John T. Woeste
Hall of Fame Class of 1997
The career of John T. Woeste as an adult educator was formed by two enduring ideals. The first was the Jeffersonian philosophy that an enlightened population was the cornerstone of a strong democracy and fulfillment of individual dreams. Public education was viewed as the instrument for "leveling the social, political, and economic playing fields." The second ideal was a sense of social equity. He pleaded guilty to "helping the little fellow" and looking for ways to give people a second chance. He often said, "The professionals have a responsibility to help people see the art of the possible. Then the people determine their own needs." In response to a question from traditional academic quarters about the place of adult education in the academic enterprise, he took up the fight for full faculty status of extension faculty. Revised rules and procedures of the state university system and, subsequently, the University of Florida led to the policy and practice of giving equality to the traditional functions of research, resident instruction, and extension. Criteria for tenure and promotion appropriate to each scholarly function were developed, approved, and implemented.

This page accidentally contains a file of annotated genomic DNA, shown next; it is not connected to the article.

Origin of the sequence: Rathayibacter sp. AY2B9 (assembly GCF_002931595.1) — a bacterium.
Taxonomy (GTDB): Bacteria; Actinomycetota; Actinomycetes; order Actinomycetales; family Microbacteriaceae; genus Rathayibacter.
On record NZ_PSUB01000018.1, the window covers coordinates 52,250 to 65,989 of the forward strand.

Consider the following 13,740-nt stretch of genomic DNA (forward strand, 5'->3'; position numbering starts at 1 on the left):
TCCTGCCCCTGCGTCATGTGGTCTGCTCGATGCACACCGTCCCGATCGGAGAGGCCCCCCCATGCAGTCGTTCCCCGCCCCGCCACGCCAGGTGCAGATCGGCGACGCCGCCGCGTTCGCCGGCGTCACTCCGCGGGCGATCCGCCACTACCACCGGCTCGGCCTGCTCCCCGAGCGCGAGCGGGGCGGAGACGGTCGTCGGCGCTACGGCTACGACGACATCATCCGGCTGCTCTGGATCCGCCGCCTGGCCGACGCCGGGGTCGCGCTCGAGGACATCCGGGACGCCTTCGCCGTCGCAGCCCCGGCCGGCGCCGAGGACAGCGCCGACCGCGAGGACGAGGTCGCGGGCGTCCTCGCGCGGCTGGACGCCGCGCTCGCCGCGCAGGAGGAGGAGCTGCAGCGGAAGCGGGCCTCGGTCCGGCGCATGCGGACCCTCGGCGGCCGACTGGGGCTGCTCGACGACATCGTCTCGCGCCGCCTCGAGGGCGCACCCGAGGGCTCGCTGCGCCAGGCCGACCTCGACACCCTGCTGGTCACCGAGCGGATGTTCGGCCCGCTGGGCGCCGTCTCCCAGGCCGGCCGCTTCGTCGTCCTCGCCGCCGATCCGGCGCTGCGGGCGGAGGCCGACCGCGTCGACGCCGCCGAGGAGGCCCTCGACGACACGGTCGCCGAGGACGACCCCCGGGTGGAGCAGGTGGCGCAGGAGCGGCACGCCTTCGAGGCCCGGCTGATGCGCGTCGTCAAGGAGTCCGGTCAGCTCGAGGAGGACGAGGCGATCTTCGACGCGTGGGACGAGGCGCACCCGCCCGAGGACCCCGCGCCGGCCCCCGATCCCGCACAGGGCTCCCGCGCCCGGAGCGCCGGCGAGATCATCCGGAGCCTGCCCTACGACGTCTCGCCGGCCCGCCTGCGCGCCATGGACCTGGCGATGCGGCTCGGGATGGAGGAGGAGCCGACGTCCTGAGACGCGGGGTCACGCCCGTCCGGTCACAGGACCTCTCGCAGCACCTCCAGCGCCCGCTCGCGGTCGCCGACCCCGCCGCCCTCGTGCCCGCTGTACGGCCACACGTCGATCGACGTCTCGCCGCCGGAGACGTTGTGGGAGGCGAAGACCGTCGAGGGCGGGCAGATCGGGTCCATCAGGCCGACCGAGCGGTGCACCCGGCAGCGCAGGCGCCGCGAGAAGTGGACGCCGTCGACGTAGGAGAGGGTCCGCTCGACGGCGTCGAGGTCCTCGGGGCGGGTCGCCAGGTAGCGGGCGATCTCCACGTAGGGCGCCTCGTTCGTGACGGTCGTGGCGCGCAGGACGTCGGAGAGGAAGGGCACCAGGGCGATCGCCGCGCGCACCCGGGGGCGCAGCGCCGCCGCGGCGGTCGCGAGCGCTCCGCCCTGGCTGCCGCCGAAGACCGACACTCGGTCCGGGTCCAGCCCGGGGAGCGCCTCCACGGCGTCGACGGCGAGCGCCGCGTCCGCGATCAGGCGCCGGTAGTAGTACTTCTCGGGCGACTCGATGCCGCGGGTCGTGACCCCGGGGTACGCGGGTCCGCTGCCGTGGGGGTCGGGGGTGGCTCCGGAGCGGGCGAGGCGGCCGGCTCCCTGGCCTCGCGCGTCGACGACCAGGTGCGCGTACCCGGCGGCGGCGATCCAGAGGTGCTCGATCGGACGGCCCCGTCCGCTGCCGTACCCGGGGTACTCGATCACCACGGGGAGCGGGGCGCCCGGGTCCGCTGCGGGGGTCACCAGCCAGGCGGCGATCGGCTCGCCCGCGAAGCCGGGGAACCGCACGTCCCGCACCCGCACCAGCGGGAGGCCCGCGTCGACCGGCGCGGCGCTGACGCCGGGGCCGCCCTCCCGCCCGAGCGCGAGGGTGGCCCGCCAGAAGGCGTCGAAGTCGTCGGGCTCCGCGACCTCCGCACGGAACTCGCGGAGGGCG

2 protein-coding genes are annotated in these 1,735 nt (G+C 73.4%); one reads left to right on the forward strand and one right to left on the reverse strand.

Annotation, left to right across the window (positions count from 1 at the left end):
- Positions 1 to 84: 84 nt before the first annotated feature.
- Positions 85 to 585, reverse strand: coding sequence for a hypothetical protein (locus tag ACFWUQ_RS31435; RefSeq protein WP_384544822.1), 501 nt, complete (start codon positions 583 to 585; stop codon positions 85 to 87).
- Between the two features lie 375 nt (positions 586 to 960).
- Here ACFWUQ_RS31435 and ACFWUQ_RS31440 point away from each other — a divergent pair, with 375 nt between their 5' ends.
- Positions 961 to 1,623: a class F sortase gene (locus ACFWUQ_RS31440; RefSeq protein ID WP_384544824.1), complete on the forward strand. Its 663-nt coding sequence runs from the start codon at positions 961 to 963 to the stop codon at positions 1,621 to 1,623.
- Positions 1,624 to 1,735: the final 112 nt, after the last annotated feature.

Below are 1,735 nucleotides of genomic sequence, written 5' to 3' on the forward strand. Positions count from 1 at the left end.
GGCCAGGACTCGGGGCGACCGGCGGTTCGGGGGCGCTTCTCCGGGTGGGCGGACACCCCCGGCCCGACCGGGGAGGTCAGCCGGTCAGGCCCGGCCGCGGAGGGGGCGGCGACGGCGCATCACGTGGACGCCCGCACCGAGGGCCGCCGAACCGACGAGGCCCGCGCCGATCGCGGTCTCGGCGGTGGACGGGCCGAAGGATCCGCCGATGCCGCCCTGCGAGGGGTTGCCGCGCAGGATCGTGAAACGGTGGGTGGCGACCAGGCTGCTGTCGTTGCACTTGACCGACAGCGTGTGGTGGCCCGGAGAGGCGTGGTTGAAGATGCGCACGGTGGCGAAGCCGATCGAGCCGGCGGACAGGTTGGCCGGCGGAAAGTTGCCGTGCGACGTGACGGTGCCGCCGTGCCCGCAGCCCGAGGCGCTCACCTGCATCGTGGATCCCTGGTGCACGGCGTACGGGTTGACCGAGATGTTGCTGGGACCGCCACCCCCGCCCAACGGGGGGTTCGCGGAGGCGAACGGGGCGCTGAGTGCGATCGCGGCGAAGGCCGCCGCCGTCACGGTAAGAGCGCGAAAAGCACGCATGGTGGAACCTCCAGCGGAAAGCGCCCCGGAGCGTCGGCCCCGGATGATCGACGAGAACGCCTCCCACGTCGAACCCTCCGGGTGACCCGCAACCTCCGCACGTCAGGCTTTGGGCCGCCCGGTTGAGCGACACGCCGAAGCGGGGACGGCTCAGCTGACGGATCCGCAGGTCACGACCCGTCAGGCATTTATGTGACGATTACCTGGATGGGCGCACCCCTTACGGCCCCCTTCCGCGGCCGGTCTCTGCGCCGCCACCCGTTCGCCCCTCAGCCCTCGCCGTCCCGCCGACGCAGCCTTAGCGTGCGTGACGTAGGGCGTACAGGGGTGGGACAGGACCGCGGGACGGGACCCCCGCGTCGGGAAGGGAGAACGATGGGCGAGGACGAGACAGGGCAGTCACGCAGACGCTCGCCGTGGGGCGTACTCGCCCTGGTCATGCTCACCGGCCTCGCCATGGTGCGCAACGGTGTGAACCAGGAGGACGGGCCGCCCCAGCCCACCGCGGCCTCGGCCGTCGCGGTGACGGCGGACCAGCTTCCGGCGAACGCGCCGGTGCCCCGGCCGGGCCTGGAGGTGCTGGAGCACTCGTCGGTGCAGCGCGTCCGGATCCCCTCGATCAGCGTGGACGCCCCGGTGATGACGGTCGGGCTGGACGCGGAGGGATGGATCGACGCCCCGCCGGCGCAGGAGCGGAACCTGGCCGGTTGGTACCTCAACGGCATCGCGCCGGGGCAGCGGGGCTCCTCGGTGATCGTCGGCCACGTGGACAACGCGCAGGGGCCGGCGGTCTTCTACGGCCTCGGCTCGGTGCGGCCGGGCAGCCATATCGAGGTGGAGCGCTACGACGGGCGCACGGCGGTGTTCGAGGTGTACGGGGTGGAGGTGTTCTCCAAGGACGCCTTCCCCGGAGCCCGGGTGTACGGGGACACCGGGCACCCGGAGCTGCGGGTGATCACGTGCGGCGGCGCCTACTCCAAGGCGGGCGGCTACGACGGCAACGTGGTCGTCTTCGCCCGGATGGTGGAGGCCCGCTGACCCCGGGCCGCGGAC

Of the honors and recognitions Dr. Woeste has received, three hold special meaning for him. The honorary American Farmer degree from the National Future Farmers of America Foundation addressed his commitment to youth serving programs. The Mary Nell Greenwood Award from the American Evaluation Association highlighted his sustained commitment to public accountability. Measurement of programmatic impact was an essential element in the ongoing efforts toward an informed public concerning extension programs. Woeste's USDA Superior Service Award followed years of struggle to develop an agricultural law education program.
Remarks Dr. Woeste, "Through career guidance, encouragement, and support of many and being immensely blessed in family, career, and personal satisfaction, I hope I have been a contributing partner to the development of young educators and an inspiration to youth along the path of a career in adult education. I am thankful for the adult educators in my life and, yes, I would do it all over again!"